My First Day at KidWorks KU Program

375030_581959181837934_1618564785_n

My first day at Kidworks KU program was this past Friday and I have to admit, my nerves were jittery all day in anticipation of my first-afternoon volunteer teaching.

Would a bunch of 3rd through 5th graders eat me alive? Would I say something wrong and secure their place in therapy twenty years from now? What if they hate my course outline and/or despise me?!

PS: When the hell did I turn into a worry wart? My lifelong goal of not turning into my mother and worrying about everything has apparently flown right out the window. #smdh

KU (Kidworks University) is a 5-week program where kids elect to take courses they’re interested in after their regular school hours. I volunteered to fill in as the arts & crafts teacher as they hadn’t found anyone to fill the position.

Craft one was making dreamcatchers. In an hour. With 12 kids and one of me.

Holy crow have I never heard my name said so many dang times.

It was hilariously exhausting.

The entire day before Day One at KU I spent preparing for the ONE HOUR class. I was super convinced they’d finish early and all be looking at me begging for something to do. I was pre-imagining the panic I’d feel with 12 sets of little eyeballs waiting for my next move, so like any wannabe Boy Scout – I made a plan for the plan and went in prepared…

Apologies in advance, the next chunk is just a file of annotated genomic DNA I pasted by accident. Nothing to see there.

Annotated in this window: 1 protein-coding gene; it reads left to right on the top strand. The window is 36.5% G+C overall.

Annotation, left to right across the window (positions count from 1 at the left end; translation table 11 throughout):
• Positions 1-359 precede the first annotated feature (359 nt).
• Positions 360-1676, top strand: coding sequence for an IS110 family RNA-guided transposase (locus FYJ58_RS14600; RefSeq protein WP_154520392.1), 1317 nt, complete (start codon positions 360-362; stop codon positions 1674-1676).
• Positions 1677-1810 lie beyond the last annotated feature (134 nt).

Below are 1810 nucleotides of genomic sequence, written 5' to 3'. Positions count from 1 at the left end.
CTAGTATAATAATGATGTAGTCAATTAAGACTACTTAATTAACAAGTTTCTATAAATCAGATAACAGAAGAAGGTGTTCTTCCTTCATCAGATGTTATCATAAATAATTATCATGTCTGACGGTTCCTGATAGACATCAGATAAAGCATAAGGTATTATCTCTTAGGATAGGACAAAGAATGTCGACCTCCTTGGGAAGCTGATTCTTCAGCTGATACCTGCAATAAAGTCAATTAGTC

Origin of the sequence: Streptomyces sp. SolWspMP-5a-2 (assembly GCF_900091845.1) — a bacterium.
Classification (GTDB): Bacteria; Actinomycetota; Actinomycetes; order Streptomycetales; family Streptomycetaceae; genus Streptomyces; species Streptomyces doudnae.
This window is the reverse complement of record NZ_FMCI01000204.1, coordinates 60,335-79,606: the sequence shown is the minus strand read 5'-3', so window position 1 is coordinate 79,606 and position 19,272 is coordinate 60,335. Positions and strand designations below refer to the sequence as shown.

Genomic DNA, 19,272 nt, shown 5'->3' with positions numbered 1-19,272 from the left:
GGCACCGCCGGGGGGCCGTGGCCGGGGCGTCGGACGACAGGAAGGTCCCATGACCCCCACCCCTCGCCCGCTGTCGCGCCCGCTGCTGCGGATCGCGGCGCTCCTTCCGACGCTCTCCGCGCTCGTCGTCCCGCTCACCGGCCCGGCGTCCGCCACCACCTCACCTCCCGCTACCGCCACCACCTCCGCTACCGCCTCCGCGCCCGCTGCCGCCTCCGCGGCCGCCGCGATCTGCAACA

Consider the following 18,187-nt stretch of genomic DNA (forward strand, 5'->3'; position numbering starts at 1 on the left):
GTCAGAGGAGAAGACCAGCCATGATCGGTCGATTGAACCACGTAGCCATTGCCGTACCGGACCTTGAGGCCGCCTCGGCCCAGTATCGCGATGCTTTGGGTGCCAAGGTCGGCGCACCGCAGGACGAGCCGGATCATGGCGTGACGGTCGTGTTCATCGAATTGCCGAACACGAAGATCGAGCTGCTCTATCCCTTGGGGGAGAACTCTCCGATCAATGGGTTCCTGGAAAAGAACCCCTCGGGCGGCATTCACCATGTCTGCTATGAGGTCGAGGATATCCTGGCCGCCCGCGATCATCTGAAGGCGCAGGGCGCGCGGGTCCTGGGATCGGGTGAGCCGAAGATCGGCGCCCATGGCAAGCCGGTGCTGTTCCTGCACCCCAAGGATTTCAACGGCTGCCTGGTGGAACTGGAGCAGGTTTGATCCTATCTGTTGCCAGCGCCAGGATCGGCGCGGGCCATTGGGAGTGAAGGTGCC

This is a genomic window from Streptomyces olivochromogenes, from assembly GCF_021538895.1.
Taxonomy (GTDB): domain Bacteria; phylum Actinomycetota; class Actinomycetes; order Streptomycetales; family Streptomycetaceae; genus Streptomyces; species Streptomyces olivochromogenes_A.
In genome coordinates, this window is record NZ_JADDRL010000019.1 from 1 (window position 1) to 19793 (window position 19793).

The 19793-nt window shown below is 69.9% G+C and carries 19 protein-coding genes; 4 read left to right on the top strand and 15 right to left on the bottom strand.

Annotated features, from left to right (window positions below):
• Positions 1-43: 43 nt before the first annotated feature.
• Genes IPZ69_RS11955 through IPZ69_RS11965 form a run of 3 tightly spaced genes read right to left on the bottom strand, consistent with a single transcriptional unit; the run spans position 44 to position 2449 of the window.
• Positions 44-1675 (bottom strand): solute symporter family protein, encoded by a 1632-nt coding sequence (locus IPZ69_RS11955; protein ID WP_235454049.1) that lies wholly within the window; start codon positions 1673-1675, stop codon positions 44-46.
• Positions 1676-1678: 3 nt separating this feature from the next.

This is embarrassing because your girl had a powerpoint presentation, a word search just in case kids finished early and a story about where the dreamcatchers originated from…

And there has GOT to be some kind of life irony/hidden life message within this next paragraph describing how the ONE HOUR actually went. 

We didn’t start until 20-minutes after planned because the program manager wanted to make sure to get all the last minute kids in the classes they wanted. There was a class before mine so I couldn’t set up the room until it was my turn – but I was standing outside waiting for my kids to arrive (per protocol) and had zero prep time, especially since we all started 20 minutes late.

As I’m learning the kids’ names, half of them start asking if we’re going to make slime instead of the pre-designated craft I’m in the process of setting up. Probably four kids in total repeatedly asked, when are we going to make slime?!

After getting the kiddos started all of them needed help. At the same time.

After helping one, another would ask, and then another, then another and then another.

I’ve never tied so many damn knots in my life. Which thinking about it now, why didn’t I just tell them to tie their own knot? Those fools got me ❤

By the time the hour (and an extra 15-minutes) was up, most of the class finished their dreamcatcher and ran out the door while I was left trying to catch my breath, clean up the bead mess and figure out where I’d left my brain.

Nobody wanted to read my dreamcatcher story. And there was no extra time for the word search I had printed out. Not even sure where my flash drive with my PPT went.

I made an IG Story from the beginning to end, so I’m sharing it with you now so that you too can enjoy a laugh at my expense.

Moral of the story: Don’t sweat the small stuff. Once the party train starts rolling there’s no stopping it. And I must repeat – don’t try to make a bunch of 8 and 10-year-olds make a dreamcatcher in an hour. Safe a life, color a book.

PSA: Kidworks NEEDS volunteers. If you’re in the Orange County, California, area please consider donating some of your time. Check out volunteer opportunities here. Kidworks is a community development organization whose mission is to restore at-risk neighborhoods…one life at a time.